Do You Zoom Inc
Seth Godin’s book “Unleashing the Ideavirus”, is revising the approach to product marketing. A practical and concise book, ‘Ideavirus’ is a delightful read that busts markets targeting at consumers. Instead, it encourages creating an environment where consumers willingly market company products and services to each other. Godin describes an ‘ideavirus’ as a concept that spreads across and affects people, educating, metamorphosing and influencing them to exercise change. According to Godin, a marketer does not drive successful marketing, a consumer does. This forms the backbone of his book, a truly potent concept that is revolutionizing consumer markets.
To support his teachings, Godin sights the example of Hotmail. He states that the popularity of Hotmail (a Microsoft product) was not due to advertising or vigorous marketing, but because it introduced free e-mail service which people became interested in and talked about to others. Hotmail’s success resulted from word of mouth, and not through imposing consumer targeted ads
According to Godin, controlling, measuring and manipulating information and its spread is counterproductive. Successful ideas, as Godin states in his book, are those which flourish under good customer relationships. Godin believes information is contagious and the basis of excellent communication. Word of mouth is possibly the oldest and still the most effective way to advertise a product and market services. Godin also explains the term ‘fad marketing’. He gives several examples, including Air Jordan sneakers and Napsters which attained new heights in popularity over a very short span of time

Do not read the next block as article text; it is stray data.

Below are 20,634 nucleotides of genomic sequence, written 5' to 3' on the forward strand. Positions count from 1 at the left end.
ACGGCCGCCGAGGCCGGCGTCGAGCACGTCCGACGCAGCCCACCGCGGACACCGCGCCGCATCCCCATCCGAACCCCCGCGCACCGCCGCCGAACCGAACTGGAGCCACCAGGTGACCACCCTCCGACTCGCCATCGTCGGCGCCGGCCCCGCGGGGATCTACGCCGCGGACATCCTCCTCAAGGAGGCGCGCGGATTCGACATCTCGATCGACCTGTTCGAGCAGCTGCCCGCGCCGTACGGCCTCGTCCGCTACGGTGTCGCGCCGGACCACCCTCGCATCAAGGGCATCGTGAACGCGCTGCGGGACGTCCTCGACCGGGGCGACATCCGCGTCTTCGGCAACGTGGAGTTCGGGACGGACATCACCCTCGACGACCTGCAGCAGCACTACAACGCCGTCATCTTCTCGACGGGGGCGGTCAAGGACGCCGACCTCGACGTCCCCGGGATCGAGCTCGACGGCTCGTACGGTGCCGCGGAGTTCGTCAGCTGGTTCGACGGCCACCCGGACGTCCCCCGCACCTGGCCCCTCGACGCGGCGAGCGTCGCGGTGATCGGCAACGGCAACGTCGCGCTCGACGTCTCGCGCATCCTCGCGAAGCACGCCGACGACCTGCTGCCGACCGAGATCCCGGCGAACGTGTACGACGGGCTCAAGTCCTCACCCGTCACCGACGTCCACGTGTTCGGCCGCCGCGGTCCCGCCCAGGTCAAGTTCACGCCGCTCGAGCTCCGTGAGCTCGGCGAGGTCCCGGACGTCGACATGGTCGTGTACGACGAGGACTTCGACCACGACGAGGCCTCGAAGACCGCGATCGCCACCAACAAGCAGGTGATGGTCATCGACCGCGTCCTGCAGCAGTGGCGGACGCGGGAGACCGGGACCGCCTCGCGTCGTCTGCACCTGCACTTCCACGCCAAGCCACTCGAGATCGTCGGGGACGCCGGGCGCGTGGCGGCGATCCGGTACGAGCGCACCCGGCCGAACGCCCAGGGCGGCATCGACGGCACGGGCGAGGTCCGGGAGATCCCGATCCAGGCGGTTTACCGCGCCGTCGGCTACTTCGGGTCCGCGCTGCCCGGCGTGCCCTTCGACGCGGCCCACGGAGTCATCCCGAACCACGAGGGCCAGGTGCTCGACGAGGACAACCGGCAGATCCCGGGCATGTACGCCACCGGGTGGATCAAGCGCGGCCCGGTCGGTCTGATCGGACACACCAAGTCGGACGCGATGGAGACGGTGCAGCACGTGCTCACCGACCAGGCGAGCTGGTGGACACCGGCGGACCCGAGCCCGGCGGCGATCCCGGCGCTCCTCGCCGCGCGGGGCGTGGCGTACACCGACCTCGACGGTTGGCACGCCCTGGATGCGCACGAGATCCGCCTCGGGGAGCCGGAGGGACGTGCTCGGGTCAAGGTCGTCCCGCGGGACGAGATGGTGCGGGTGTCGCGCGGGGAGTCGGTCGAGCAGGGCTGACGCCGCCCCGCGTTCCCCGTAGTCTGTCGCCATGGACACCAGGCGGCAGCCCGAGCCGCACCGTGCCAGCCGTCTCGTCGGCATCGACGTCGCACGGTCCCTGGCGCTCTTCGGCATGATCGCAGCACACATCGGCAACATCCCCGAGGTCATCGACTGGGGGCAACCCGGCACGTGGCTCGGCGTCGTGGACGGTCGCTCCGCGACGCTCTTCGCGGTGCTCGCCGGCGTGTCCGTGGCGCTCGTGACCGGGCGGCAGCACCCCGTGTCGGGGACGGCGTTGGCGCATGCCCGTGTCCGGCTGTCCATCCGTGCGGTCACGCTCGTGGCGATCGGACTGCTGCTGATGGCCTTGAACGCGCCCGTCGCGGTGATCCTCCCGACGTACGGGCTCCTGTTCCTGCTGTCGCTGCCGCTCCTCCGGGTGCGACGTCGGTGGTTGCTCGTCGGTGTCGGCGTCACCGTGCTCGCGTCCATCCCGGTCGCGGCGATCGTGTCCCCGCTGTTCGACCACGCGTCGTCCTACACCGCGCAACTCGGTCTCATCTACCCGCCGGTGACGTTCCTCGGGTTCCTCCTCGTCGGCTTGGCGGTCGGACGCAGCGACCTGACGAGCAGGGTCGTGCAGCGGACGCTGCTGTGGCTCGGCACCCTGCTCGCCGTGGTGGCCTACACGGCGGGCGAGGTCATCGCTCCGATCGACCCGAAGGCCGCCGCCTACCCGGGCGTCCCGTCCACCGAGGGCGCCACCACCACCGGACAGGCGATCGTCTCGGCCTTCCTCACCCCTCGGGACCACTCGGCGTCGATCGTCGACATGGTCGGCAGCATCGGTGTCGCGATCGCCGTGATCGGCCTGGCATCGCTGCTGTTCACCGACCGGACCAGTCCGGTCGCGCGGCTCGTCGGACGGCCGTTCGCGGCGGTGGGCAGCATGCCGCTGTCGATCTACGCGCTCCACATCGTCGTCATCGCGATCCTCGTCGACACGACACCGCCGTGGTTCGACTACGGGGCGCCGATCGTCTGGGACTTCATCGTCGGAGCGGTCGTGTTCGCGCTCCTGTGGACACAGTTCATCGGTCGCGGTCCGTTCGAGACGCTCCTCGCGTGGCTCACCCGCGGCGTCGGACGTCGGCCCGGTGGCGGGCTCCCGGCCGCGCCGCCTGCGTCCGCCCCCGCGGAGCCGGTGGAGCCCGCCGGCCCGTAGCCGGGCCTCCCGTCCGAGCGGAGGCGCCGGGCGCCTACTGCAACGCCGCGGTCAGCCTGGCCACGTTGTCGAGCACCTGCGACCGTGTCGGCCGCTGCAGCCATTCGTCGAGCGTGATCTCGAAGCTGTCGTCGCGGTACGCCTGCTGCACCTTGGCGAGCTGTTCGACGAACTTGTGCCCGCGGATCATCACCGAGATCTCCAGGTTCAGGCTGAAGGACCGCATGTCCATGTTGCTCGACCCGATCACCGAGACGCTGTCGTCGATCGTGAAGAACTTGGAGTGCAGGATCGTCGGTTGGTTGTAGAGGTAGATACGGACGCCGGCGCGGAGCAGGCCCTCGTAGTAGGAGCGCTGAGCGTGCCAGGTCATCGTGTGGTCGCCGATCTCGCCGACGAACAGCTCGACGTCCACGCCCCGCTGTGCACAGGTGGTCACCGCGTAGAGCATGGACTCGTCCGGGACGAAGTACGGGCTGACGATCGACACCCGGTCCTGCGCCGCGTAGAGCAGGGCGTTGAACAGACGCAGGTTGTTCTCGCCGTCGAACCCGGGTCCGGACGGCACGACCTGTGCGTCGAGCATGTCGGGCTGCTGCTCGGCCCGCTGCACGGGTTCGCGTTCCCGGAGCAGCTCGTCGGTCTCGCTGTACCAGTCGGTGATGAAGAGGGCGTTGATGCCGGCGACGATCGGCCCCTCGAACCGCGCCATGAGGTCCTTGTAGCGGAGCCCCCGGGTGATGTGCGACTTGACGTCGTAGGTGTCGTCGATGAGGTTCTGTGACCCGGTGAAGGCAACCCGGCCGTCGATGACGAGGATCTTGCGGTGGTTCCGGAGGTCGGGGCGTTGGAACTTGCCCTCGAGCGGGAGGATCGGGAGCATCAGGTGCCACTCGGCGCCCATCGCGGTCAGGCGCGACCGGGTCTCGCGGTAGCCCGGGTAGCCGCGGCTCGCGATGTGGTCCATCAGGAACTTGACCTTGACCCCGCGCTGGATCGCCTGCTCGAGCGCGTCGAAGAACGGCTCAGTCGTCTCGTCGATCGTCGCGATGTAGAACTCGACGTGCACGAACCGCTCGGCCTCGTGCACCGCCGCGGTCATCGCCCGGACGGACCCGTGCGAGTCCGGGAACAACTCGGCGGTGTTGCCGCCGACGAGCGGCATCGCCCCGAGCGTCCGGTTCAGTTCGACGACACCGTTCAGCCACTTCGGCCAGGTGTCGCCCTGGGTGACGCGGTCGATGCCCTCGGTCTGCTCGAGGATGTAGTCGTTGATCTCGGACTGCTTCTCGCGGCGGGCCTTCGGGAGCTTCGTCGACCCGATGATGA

Godin’s book is interesting, with bouts of fresh ideas for the new-age business entrepreneurs. In easily comprehendible language, Godin enunciates 7 ways the ideavirus can help businesses market products. Godin explains the importance of ideavirus, including 5 common elements of the ideavirus. Godin’s book also explores the basics of the ideavirus concept and formula, and techniques through which it can be unleashed. Packed with interesting anecdotes, “Unleashing the Ideavirus” exemplifies how large corporations used the ideavirus to achieve big profits.